New use found for Edinburgh's oldest working primary school
A new use has been found for a historic primary school in Newhaven thanks to a £792,000 community grant.
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Provided by the Scottish Land Fund, the cash will allow the newly formed local charity Heart of Newhaven Community to purchase Victoria Primary School and turn it into a vibrant community hub.
Currently the oldest working primary in the city, the school is due to move to new premises in the Autumn.
There had been debate over what to do with the 1844 building following the school’s relocation.
The charity won the right to purchase the building from Edinburgh City Council under the Community Asset Transfer scheme, but redevelopments were halted when Covid-19 hit, causing disruption to construction of the new school.
Now, with funding confirmed the project can move forward and bring “much needed” preschool facilities, work spaces for local artists and community groups to Newhaven.
This news is even better than we hoped
Heart of Newhaven Community chairperson Rodney Matthews was delighted when the news of the funding was announced.
“This news is even better than we hoped at the time of our original application long before the set-backs we have experienced over the past 18 months,” he said.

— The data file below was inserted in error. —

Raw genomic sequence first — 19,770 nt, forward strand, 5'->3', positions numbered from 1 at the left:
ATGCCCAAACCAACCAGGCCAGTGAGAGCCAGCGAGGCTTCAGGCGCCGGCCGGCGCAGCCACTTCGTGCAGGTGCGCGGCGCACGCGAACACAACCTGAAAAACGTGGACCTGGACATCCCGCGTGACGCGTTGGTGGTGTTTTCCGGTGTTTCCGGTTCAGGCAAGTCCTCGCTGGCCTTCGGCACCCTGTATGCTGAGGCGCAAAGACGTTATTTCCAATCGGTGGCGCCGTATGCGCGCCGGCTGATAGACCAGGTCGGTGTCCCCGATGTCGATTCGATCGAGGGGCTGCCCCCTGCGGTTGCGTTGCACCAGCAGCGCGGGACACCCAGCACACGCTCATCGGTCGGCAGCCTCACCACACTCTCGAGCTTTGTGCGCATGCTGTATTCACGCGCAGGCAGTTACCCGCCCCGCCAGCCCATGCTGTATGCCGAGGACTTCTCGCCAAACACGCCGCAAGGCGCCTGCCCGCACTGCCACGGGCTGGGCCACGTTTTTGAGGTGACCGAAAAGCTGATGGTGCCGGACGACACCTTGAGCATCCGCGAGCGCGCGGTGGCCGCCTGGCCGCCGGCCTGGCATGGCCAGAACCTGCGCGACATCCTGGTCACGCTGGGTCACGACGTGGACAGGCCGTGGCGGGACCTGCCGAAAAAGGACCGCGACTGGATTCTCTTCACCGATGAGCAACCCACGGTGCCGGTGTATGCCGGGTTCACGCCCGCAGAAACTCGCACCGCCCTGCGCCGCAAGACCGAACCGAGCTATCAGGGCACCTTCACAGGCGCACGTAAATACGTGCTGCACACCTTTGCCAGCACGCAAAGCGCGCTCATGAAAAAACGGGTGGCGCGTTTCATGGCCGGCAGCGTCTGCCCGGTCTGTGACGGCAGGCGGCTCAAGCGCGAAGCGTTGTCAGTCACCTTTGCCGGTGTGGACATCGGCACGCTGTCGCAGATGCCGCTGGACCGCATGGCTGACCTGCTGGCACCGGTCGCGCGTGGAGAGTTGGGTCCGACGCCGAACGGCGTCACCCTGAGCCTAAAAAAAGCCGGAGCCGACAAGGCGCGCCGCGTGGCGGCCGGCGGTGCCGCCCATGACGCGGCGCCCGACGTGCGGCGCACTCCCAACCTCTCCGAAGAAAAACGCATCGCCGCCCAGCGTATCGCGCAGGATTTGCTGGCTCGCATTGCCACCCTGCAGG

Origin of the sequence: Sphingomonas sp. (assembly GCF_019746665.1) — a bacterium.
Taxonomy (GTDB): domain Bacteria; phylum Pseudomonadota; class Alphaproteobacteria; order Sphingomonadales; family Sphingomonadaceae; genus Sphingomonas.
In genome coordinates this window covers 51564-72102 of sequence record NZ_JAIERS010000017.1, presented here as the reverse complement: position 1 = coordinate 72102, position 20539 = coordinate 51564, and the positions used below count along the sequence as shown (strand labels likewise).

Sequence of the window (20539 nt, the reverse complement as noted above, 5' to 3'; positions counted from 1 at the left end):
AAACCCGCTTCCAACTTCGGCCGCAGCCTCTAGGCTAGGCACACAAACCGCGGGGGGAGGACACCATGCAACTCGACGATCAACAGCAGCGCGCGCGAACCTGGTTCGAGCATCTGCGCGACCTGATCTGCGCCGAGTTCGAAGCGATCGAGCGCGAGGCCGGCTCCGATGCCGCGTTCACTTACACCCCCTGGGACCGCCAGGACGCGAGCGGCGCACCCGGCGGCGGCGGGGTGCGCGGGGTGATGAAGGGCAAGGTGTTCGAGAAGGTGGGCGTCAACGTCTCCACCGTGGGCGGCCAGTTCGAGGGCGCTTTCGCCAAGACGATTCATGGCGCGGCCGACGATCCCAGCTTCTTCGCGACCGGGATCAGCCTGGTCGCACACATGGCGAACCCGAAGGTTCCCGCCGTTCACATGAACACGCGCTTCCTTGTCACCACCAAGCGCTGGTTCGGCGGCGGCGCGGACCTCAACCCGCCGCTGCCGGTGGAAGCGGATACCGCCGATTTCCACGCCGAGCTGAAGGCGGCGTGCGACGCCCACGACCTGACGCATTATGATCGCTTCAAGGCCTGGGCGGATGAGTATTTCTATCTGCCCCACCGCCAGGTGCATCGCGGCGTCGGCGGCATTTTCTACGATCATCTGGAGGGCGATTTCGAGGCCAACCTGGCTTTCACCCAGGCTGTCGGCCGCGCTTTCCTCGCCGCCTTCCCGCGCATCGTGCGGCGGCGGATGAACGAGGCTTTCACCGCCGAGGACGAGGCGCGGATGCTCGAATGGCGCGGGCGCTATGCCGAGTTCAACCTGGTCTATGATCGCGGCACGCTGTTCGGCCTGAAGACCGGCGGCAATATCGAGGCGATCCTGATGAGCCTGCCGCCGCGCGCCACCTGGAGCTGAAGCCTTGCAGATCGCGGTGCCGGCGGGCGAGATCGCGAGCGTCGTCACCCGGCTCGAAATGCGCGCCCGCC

“We have been granted a total of £792,000 which will cover the purchase price agreed with CEC and help cover some initial developmental costs.
“This will enable us to sign a contract with Edinburgh City Council to give us vacant possession of the site as soon as the children have moved into their new school in Western Harbour.
“While that date is still unknown we are now able to move confidently forward with plans for what can now safely be called The Heart.”.
The Gothic style listed building includes a relatively unchanged interior including original dado panelling, cast iron banisters and stone stairs and a double height hall. But the playground contains a modern, purpose-built addition in the form of the Anchor Building which opened in 2014 after the exciting discovery under the playground of the skeleton of someone who may have been a 16th century pirate.
Plans for the community hub announced
During lockdown the charity has moved forward with various community projects.
“Partnership working and collaboration with other local organisations is a critical element of our approach,” said project coordinator Judy Crabb.
“We have already started to build important relationships with like-minded organisations through a series of small intergenerational projects including working with Men’s Shed of Leith, Pilmeny Development Project, and local artist Johnathan Elders to create Friendship Benches to go in the grounds of the Heart.
“Other initiatives include Pots of Newhaven kindness - pots sown with seeds to produce edible plants given by children from Victoria Primary School to local, housebound older people.”
As part of their campaign, the charity held a Crowdfunding appeal earlier this year and raised their initial target of £5,000 in only three weeks.
“This is a brilliant project that will deliver huge community benefits. It's well thought-out and is being impressively well-organised,” said one anonymous donor.